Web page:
The Courier News from Blytheville, Arkansas on December 11, 1944 · Page 3
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The Courier News from Blytheville, Arkansas · Page 3

Blytheville, Arkansas
Issue Date:
Monday, December 11, 1944
Page 3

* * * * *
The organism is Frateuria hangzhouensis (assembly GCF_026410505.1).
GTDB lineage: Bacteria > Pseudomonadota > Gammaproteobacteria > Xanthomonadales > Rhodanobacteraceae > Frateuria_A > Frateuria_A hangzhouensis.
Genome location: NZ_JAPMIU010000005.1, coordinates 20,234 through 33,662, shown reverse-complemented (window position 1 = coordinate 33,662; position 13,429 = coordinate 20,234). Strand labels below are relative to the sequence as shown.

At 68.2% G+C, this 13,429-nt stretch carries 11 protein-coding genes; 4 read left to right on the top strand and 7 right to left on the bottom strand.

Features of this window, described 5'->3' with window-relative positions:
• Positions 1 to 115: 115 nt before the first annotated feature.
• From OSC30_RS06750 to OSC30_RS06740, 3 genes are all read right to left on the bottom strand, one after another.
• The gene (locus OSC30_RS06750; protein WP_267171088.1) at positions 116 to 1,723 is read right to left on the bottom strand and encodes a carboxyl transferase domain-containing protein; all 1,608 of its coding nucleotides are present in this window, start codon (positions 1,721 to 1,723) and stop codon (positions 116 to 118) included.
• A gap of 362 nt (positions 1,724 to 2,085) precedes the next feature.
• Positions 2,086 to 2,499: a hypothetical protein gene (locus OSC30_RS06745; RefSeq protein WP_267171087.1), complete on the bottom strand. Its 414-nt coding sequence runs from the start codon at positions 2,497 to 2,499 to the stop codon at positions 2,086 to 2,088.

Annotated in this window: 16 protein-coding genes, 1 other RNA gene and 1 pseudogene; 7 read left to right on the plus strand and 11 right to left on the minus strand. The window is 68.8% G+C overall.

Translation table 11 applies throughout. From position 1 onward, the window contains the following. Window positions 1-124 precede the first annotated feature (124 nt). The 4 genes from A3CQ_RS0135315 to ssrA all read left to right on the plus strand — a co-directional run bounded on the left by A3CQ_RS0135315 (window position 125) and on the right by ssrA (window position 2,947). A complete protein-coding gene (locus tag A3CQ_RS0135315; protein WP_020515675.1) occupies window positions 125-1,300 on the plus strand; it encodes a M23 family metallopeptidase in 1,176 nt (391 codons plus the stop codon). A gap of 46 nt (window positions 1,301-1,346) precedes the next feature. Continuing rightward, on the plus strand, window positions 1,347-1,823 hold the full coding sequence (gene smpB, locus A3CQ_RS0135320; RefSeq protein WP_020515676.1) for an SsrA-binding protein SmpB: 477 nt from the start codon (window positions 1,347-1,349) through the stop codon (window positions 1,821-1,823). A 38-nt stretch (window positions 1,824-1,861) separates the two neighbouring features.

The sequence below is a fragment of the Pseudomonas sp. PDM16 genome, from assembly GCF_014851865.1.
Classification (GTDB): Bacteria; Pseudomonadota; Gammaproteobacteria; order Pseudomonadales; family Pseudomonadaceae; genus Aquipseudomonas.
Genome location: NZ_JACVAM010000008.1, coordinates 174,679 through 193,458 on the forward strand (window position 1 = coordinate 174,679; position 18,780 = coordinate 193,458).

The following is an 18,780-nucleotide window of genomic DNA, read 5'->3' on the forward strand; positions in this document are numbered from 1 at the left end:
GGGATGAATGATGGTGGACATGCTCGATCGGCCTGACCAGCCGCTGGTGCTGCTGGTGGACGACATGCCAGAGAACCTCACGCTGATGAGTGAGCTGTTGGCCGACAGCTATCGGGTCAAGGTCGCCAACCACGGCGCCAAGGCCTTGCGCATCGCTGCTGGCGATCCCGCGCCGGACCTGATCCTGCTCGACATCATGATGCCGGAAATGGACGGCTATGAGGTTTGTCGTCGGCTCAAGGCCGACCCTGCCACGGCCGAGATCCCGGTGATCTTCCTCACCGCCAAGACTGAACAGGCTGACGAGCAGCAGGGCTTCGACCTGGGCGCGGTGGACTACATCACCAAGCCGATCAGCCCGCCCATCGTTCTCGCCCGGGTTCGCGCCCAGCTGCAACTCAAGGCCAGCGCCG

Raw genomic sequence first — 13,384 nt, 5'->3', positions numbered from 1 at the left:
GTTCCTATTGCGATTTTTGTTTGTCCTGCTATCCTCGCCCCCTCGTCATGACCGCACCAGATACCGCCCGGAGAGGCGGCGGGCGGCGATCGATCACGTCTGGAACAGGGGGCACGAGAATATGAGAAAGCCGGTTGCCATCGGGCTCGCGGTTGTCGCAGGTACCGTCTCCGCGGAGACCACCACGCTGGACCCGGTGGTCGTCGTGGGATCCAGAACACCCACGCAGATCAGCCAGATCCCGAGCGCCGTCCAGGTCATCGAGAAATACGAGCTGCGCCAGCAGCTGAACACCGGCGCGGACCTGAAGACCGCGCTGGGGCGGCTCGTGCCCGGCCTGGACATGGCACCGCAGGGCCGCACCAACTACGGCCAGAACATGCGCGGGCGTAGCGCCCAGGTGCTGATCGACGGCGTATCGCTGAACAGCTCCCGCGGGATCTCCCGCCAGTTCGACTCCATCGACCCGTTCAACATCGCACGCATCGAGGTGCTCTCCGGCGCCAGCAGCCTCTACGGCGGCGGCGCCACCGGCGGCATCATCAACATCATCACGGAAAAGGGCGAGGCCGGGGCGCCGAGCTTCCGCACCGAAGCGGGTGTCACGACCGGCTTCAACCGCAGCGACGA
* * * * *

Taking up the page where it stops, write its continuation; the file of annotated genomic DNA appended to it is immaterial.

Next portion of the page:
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MONDAY, DUCEAIHER 11, 104-1 Forecasts Boom In Sale of Cars Arkansas Dealers To Profit From Postwar Demands of Public DETnqiT, Dec. ll — Automobile retailers in the stiite of Arkansas K'ill sinnsli all previous records by selling approximately '38,670 new cars In HID first year of unrestricted production after the war, 02 per , fcfiit more than were sold in the l|»'|ik year of 1341. That prediction was made here loday by Joseph w. Prazcr, chairman of Graham-Paige Motors, who said his figures for this slnfc are computed on the oasis of nationwide estimates developed bv his organization. "Our study shows that during the year of automobile production the state's new ciu market will total approximately $'16/!08,800." lie said, "and the toial volume for the four years should exceed ... 'I'hc auto executive estimated Uiat 6.000,000 passenger cars will be sold iti Hie nation during (he first 12 months of unlimited output mid lliat dealers will enjoy a "scries of iFii-billlon-clallar years" inlhc postwar period. During the first year, he said, "aggressive selling of automobiles a»ti trucks will create n national advertising expenditure of approximately $160.000,000— n 30 per cent increase over the record-breaking outlay of 1041. Of this amount, lie estimated that 50 per cent or $BO, 000,000 will be allocated to newspapers. Prazer forecast "hot and heavy" competition among dealers in Hie stale, "particularly In the second year of full production when new companies with unique models will undoubtedly enter the field." He cited his company as "at least one concern \vhk-h will depart from conventional design and build a fc postwar automobile ulilizinc p)as>tics, ilght-mclals mid oilier recent wartime developments. "In addition, businesses in Arkansas indirectly associated with the automobile should experience a boot" in the postwar years when the nation embarks upon an era of touring unprecedented in tlie iia- lion's history." For example, Frnzor predicted that the slate's tourist and resort businesses will experience an all-time high. HLYT11RV1LL1.; COURIER NRWS IOOKIM MEM Temperatures Atlanta . ... Augusta . Birmingham Charleston . Charlotte . . Chattanooga Qhicauo . Cincinnati , Denver Detroit . .'.'. Jacksonville Tallahassee Kansas City Macon Memphis . Miami Montgomery Ne»- Orleans New York . San Antonio . fc^ivamiah . Washington Dallas Houston Jacksoir . Little Rock ' Shrcvcport . 5G G2 55 48 57 32 40 33 35 GO 62 27 59 47 72 63 08 43 49 57 68 42 43 .: -14 Hi Low 3D 40 2B 44 33 3-J 30 30 12 31 40 42 20 45 31 SE1ZDKK Wars result from Ihirst for ix>w- sr, Men try lo gain sway over oilier men. Progressively they seek to widen Iheir dominion as .strength permits. They take* resources by violence so they can hold what au- Ihorlly they may have obtained without force. The rapid rise of Adolpli and Benllo from obscure polltlciu bosses to dictatorship Illustrates how totalitarianism grows Tyrants rise to power by dominating other men. At first "the process Is peaceful. Always there Is a preliminary period of building up Influence without the use of strong- arm tactics. Those are Ihe days when, with reasonable foresight violence can be forestalled. World peace, when It comes, could be preserved by keeping too much power out of the hands of too few men; simple but hard to do. We Buihl Wrony Thirst for power Is not confined lo the eastern hemisphere; people in America have it. All of us know such men personally. The United Stale.s' tower of centralized government built in late years is follow- in« a well known but dangerous pattern. I do not charge that the structure was begun with a fixed dictatorship but we arc erecting what dictators use (or climbing lo absolute monarchy. Not lo care who else gel,s hurt, so long as "Big I" gets more and more power, is Ihe hall-mark of the House of Tyrany. Somebody wants to boss (he public schools and hatches a plan to put al! teachers on one pay-roll for all or a pnrt of their incomes, ihus to grab thsir alleglcnce. It would niln tlie schools. Parents would have no voice in their children's education one-man rule. , Bis Medicine Man Somebody else covets a private domain of doctors aiid hospitals, and promptly paints a pretty picture of so-called socialized medicine. It would reslrict the surgeon's knife lo the'precision of a drill-press. Picture a medical association affiliated with the international union of barbers and bar- iteifders; daily pay-scale, 40-liour (week, time-and-a-half on Sundays and Debbs' birthday. Doctors are men and those with ambition would surely quit the profession. Theorists, ^paper-work doctors and nurses with hook-worm would remain for [he short hours and sure pay. The medical profession would be a joke; a grim joke. Without ambition, without zeal for service to humanity, there cony be no clinics (ike Mayo and • Johns Hopkins, of which we will need so many, and soon. A Lethal Atinvspbere Imagine a raptured appendix In your house with-your'trusted surgeon deer hunting, 'off duty until tomorrow. Imagine a union iiurse walking out on a- pneumonia crisis while you wait for Jdiss No. 72 of the gravcyar^ shift to saunter in ami tiike over. Think of 200,000 new- doctors, likely required by the shortened hours, educated at $1500 a year from taxes, 300 million dollars the first year. Politicians maybe can console, themselves lhat everybody has to die sooner or later anyhow. Socialized medicine, like-military aggression, is a tragic quest for dominion. Only Congress has power to protect ' - American ..institutions ,. from pillage': 1 it is-friy' prayer lhat 'Arrib'r-' Plant-Prosper Awards Made For Missouri Plant to Prosper winners In Missouri have been nnnomiced. accord- Ins to M. D. Amburkcy, County Extension Aijeiil, and 1'emlsco't County has ajjatn taken state linn, ors, which Included a llrst place in the Tenant Division and a third place in the landowner Division. Mr. ami Mrs. Archie jnvurr of Pascola, were judged best' In the tenant farmers division in the entire state, and will receive an award of $100 at Memphis 13ec. 10. They operate a 60 acre farm. They have produced food for.the family, feed for the livestock niul Imvc sold products to provide a cash Income. They nave also made a comfortable home out of a tenant butldinp, that was In a poor stale of repair. Tlie third place in the stale in the Landowners Division was awarded to Mr. und Mrs. L. II. Gale of llaytl. They too will receive a cash award. Their record has been outstanding during (lie past few years. Texas Physician Dies Vr. J. M. P. Gill of Waco. Texas nuclc of Mrs. Jim Crafton, died' last night, in Waco weher he lout' had lived. He was 1C. Born in, Ark., he has a number of relatives in this .state Funeral services will be held to- morroif al Cameron, Texas. Forest fires cost (he United States an annual lots of approximately 302,000,000 in the value ol timber destroyed. Osceofa Man Killed Mr. nurt Mrs. D. I>. Clark of Osceola have been informed by the War Department that their son, Technician I'Viurth Oracle Charles Den-ill Clark, reported missing in action on June 9, is now .officially listed as killed an action over tlie English Channel. Technician Clark volunteered for service in the Army Dec. 20, 1910, and received his training at Pi. Benning, Ga.. and Port Knox, Ky. He went oversells two years ngo and was stationed In North Africa. He participated in the Sicilian campaign and was sent from there to England to await D-Day. fn addition to his parents- he leaves one brother,' 1 J. C. Clark, Electrician First Class. In the Navy; and four sisters, Mrs. J. u. Thompson of MhsiH-'ippi. Mrs. ,1. A. Wiley of Mempht. Mrs. C. C. Hdwerton and Miss Maxiuc Clark of Osceola. Harry Buck Promoted V. S. AHMY FORCES ON' NICVV BRITAIN. (Delayed! — Harry U Buck, son of Mrs. J. R. Buck. Houtc 3, lilylhcvtllc. Art:., has been promoted from sergeant to staif sergeant in the 40th infantry division. Sergeant Buck, a squad leader In a rifle company, has served in the army since June 26, 1911 and overseas since Aug. 23, 19-12, including previous duty in the Hawaiian Islands and the South Pacific. For the past eight months he has been helping to make escape proof the trap which surrounds the Japanese garrison at Rnbaul. New Britain, in the Southwest Pacific. Sergeant Buck, a graduate of army ranger and jungle warfare schools in Hawaii, Is entitled to wear the American defense service.'American theater and Asiatic-Pacific theater ribbons and foil loversens bars, each signifying six months' duty in the Pacific. He attended Dell, Ark., high school, and before entering the army was engaged in farming. Two brothers, James P. and Joe L., are in thc=navv. lea'may never rankle'from resentment .enough .to foment a Black Shirt sally or a Beer Hall putsch. Wars'result, from thirst for power. in the 4-or. Family Jar PASTE SHOE POLB5H MUST BE ,-—•., e THA75 WHY /OUR ESSQ DEALER CHECKS EVER/ WTAL POINT TO PREPARE VOUR CAR. FOR WINTER DRIVING! IrtL HELP A LOT IF you CAN GIVE US NOTICE BEFORE YOU COME IN FOR YOUR. PR6-WINTER CHECK-UP GASOLIN6 POWERS THE ATTACK — DONT wAsre A DROP.' FOR LATEST NEWS-TUNE. esso REPORTER EVERY DA/ LET YOUR SSSO STANQARO'OIL COMPANY OF LOUISIANA _Hcr Joy Is Unconfined PAGE THIlEli Corps i>lintit "All Delforl i> fife 1 ' shouts Ihe exiiburanl l-renclnvoinan above as s| H . welcome -, d be, home shortly »flc, the Na/,s were driven from the French low,, ,!«;„ U,,' I;™™ „ . husband and a neighbor smile ihc from NKAI mmhbm- i,. " e 'll • EPSON EN WASHiNGTOH Damper,On 60 Million Jobs S!Y I'ETKK KDSON Courier Nmvs \Vaslnni;t(in C(irres|HHuk'tit The beautiful dream of tio million postwar jobs In the United Stales, bandied icbuul rnthcr freely in pre- election oratory from both parties, new appears to be coming in for sober second thinking. This leads to a few doubts .us to ability of achieving this magnilicent goal of full ejiiploymcnl, and even to qiies- Uoning desirability ol having nearly half the population at work In tlie peacetime world. All such dousing of pic in tlie sky with cold waler by prophets of gloom gives extreme annoyance to the onward und upward prophets of optimistic postwar planning. Undersecretary of Commerce Wayne Chnlncld Taylor, speaking at New Orleans the oilier day. took occasion to blast al the individuals who "lalk mournfully about how terrible pence is ping to Ije." Seci'cHry Taylor referred specifically lo "imported economists" say- rnij, "It is difficult to understand why some of us insist on paying fat ices to gentlemen for Iclllng us that democracy will surely fail in (lie United Stales because certain half-hearted attempts failed In Germany." AH ONI-. "IMl'OKTl:!) WONOMIST" SKKS IT One of those lie apparently had In mind was Dr. Julius lilrseh. Neii 1 Ydi'k economist who at recent New York and Boston conferences on management and • distribution look occasion to heckle the undersecretary and nr. Amos Taylor, head of (he Uuveiui of Foreign and Dmiieslic Commerce, Jlir.sch, a former minister of lin- ance In Germany, made his way to Denmark will) Die advent of ilil- ler. lectured at University of Copenhagen. Mien was penuilled to cross Siberia lo Japan, where lie lectured for a short lime before coming to (lie (Jutted Hlatcs and iieltln); up as an economic, consiillanl for hire, lllr.sch's position l.s tlmt ilcflntlun has idready started. Unit wishful thinking cannot produce liO milllcm jobs and that Die best possible private Industry employment—not counting those on public, works projects—will to in the uclghliorhood of -I!) million jobs. The viewpoint of Hirscli and siml- laily-inlmlcd gents may be not so ui|ieh pcsslinlijllc as merely realistic- In demanding lo be shown whore nil those jobs are coming from, fiut on top of this there lias now come irncw note—a dcinnml to know «'hy It Is neiTK-ury lo liuvc liO million l«'ii|)li' employed, and a tliuiKe Ihul (10 million Jobs would menu dm end ol tin- Aiiierleun wny of life. WHAT WOULD WK DO Wl'lll ALL TUOSi: JOHS'.' Most, voeul exponent of Hits tden l-i Wlllluin 1-'. O'Nell of Akion, president (if Cieneml Tire, who, palnllii); out (hut (here lire 1HS million people In UK- li. .4. imd Hint Ihe nI'cr- ii|S« fiiinlly eonslsls (if foin und n hult pci'sons. siiys thnl "Blxly million Jolis would inenn tn-o Jobs to every iiimlly. nnd tills is ton much." "Americii lins been built ru'ouml Hut fiiinily." O'Nell noes on. "The nmn of (lie house works (o provide hts wife nnd children wllh » home. . . . To supply til) million Jobs Is lo break up Hint luime Ix-eause It menus Hint (hi- wife, too. will probably Ire working. ... II menus fewer children, nntl they will have lo lirbiH (lieniselvcs up us best tluty ean, until duty eun step Into one of lliose lit) million Jobs tliL-msdvo.-i." O'Nell'ji fm-mubt Is to sec how much inannfiieliired or crown product! tnti be nsslmllnted, ihen see how proclncilve work enn be Blvcii <(i the bends of fumlluts. Tin; weuk sprit In Ids nrismiiciil Is Hint it makes no provl:,toii for the millions of yomir; folks uble lo work but. not able to Mep rlnhl, into finnlly respmi.siWll- A.side from Dud, mnylic he Is nlin- ini; n( s(.melblni; real nnd Hie slijbl.i huvc been set too hbjli In shootiiin «l C(l inlllltii] Jobs. KousewivesI Storekeepers! WASTE PAPER URGENTLY NEEDED Clip this and paste ft in your window! U.S. Victory WASTE PAPER Campaign Sergeant Sharp Keeps Bombers In Battle Trim ISTII AHMY AMI TOUCH IN IT'.V. Dec. II, Ull'i—HeliiK n mc _ •inlc mi 11 JI-2-1 Ubernlof bomber mi reii]i 11 chesllul of inednls, iiil keeplnii (lie eiiBlnes nnd other iiechnnlciil pmts In top bnlllc trim, • oiu' of the more Importnnt fneUirs heuvy bombnrdmeiil. A meelmtile ran be from uny walk life. niKl tisiiiilly Is. Kerut. i/>yd imp, 22, of lllyllievlllit. Ark., wus funiu-i- before he niteml Hie .scr- lec, .Ian. 13. l!)i:i. After KrndiliU- "I! from uniiy incclmnlc speelnllxts <;luiols. fiei'imml Hlmrp went lo V<i|k-on (lie bombers. .'Icrceiinl. Hlmrp Is |iiir( or mi ijji- !liii>-<-h«nf:c crew. When nn engine 'mill's biu'k, riddled by link, some- Imcs, linir sliot nil die momilhiB, •ii-nieiiiit Hhurp und ids new nt- iliK-e. II. Itnl tin- ihimsnmU of bolts md screws, lines imd pipes keep Scriiomit .Slinip-.s J H |) from I K ,I |H! •Imple, it's iisinilly nn ull-iilidil Job, md the ulrulnne iimiU Im iwidy for n eiirly liike-oll lo l«,mh vlliil Nn/1 ii'Kels in ;;milhein Kitrope nud the idkiins. DnrliiK Ihe duy, when (he boiiib- r« HIV nvcr (•:tirnpe. Heriji-iint Slinrp i busy ovei-biuillni; ennlnes, nnd <-i'pln ( - 'lliliiKs In jilinjH; (o receive lettered plum- on Its letiini. He meets tin- pluiK-.s when they come Flames Destroy Home Fire, caused by the explosion of an oil cooking range, destroyed the home and entire furnishings and clothing of Mr. and . Mrs. Claudia Davis of near Manila. Mrs. Davis and their two small ihlldren were at home alone when the oil range exploded, throwing lames several feet, which quickly Ignlta! (lie whole house. The building was owned by Mr «ml Mrs. Dan While, The Davis nunlly had recently purchased a laiKc amount of furniture, and several pieces of farm equipment, destroyed when the smoke house burn- eel In which they were stored. Tliu residence was located near the lirown community, out ot raech of !he city waler and fire cnuuic service. plmic's perforiiiiiiu'e. If un engine 1ms fulled, or Is dinim[;ed, Beiiieiint Hbtup und his crew luspcel II. mill II II enn In! ih-Bd, Ihey cepuli' II, II il's loo worn, in- too budly dmn- •iisnl, Iht-y "Jerk It oui und pul In inntlier. nnd snlvnj;(> (lie |.ood pmts for imoiher eunlin-. We're nlwnyi, bnlhllitfi new ennliie.s," Kiild fjerBCiiiit •Sliurii, Now In iiHiy. fjoi-fjcnnl Hlmi'p Is » nrnilicr of 11 hnivy Iximbci' RIOUD (•(Hiiinunded by Col. Thomus W. Slrcil, :if Klowuli, Teiin; K«»< Courier w»nt AU. Fistula May Often Result From Piles Gives Fuels On Associated Ailments A new, llhLstrnted -lO-page book on Fistula, liectal Abscess, files and other rectal and colon disorders Is now FREE to all sufferers. UMIIII the fact.-:. This book explains the dangers of delay as well as corrective treatment for these r.llriients and associated conditions. Write today— a card will do-to Thornton & Minor Clinic, Suite 1272, !)2(i McOcc St. Kansas G'lty ' M.-). Gives Mothers^ Way »_ •«_••_ ^ • • To Relieve Miseries of rens ^i Cold Acts Promptly to Help Relieve Coughing Spasms, Congestion and Irritation In Upper Bronchial Tubes u- its tieuetraliug-slimulaiing nciion (;is illusiraietl) btings such Brand relief, most young inoilicrs ;ss=B iKScsir^s ssa ?r;;z',S«,s?ss sleep. Ofien by morning most of the misery of tlie cold is gone! ONLY VAPORUB Gives You thk chest and back surfaces like a wnrmlnR, comforting poultice tested, home-proved ...the best known borne remedy for relieving miseries of r - - - cli i I <! re n's colds. Try it! remedy for relieving WICKS w VAPoRua DUO-THERM AUTOMATIC FUEL OIL WATER HEATER • Plonly of hot waler when you need it —nl b-l-g monthly savings! Gives you modern aulomntfc convenience for only « foiv pennies a day. Conserves fuel — becmiao it heats witDr^fnstor, more efficiently. No gai or electric connections required. Built to tho samo exuding specifications that hnvo made Duo-Therm the biggest namo m fuel oil nppHanccs. Now nvmlriMo for essential civilian needs. Soo ua for details. HARDAWAY APPLIANCE CO. 208 W. Alain IMione 2071 COLD WEATHER SERVICE —We install AUTO GLASS, new KhOOR AIM'S anil SKAT COVKRS, and REPAIR ami REPLACE WORN TOPS! F. B. JOYNER Corner Second £ Ash Sis. SERVICE STATION Fhone 2611. DON EDWARDS "The Typewriter Man" flOYAL, SMITH, CORONA, AND HEMINGTON PORTABLE I n. TYPEWRITERS 118 N. 2ml STREET PHONE 3382 | (tvcry Transaction Mast lit Sadsfaciory) DRS. NIES & WES OSTEOPATH 1C PHYSICIANS Rectal Diseases a Specialty (EXCEPT CANCER; OFFICE HOURS: 8:00-12:00 and 1:30-5:00 Clinic 514 Slain Blylhcvlllc, Ark. Phone 2921